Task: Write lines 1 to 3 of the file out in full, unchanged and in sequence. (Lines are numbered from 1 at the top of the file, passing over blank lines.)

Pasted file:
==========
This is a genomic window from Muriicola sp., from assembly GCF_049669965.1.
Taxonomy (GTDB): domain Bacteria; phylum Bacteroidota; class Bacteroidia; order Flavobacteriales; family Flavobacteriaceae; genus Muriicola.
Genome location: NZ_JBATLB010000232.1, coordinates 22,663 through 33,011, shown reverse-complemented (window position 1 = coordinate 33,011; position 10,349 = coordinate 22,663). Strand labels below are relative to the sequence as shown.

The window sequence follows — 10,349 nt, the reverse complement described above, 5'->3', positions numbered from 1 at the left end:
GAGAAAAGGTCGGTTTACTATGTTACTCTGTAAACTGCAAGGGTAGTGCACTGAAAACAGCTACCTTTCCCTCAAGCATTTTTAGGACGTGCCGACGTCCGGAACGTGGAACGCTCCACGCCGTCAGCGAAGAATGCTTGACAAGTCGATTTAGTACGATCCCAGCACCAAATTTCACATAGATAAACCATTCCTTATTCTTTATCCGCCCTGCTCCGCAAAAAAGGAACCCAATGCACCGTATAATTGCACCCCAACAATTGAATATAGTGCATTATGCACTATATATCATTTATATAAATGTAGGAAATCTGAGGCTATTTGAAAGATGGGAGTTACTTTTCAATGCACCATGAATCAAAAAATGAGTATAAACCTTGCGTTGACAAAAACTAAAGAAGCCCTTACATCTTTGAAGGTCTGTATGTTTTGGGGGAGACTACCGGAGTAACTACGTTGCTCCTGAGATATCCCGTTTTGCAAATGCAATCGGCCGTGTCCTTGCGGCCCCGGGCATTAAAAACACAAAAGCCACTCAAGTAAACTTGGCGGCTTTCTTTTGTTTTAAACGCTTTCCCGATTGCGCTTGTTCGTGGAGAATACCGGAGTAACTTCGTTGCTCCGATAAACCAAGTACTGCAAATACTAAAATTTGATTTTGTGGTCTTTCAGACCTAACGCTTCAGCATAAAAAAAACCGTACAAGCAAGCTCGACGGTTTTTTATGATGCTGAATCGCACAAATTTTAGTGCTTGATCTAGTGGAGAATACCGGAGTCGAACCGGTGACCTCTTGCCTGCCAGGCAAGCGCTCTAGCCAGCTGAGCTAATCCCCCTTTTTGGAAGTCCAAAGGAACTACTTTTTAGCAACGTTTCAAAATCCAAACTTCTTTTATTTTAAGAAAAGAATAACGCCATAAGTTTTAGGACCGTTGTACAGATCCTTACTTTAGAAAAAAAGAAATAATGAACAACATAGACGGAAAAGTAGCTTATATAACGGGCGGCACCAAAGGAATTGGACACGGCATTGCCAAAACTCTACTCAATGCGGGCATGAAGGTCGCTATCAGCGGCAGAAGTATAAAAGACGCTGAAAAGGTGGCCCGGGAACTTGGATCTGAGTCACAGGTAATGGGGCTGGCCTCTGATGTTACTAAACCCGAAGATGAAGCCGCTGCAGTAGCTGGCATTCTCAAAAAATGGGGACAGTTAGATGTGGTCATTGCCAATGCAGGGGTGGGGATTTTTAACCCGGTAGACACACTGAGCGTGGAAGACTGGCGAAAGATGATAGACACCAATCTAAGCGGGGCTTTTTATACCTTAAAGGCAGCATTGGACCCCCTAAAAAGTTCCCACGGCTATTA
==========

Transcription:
This is a genomic window from Muriicola sp., from assembly GCF_049669965.1.
Taxonomy (GTDB): domain Bacteria; phylum Bacteroidota; class Bacteroidia; order Flavobacteriales; family Flavobacteriaceae; genus Muriicola.
Genome location: NZ_JBATLB010000232.1, coordinates 22,663 through 33,011, shown reverse-complemented (window position 1 = coordinate 33,011; position 10,349 = coordinate 22,663). Strand labels below are relative to the sequence as shown.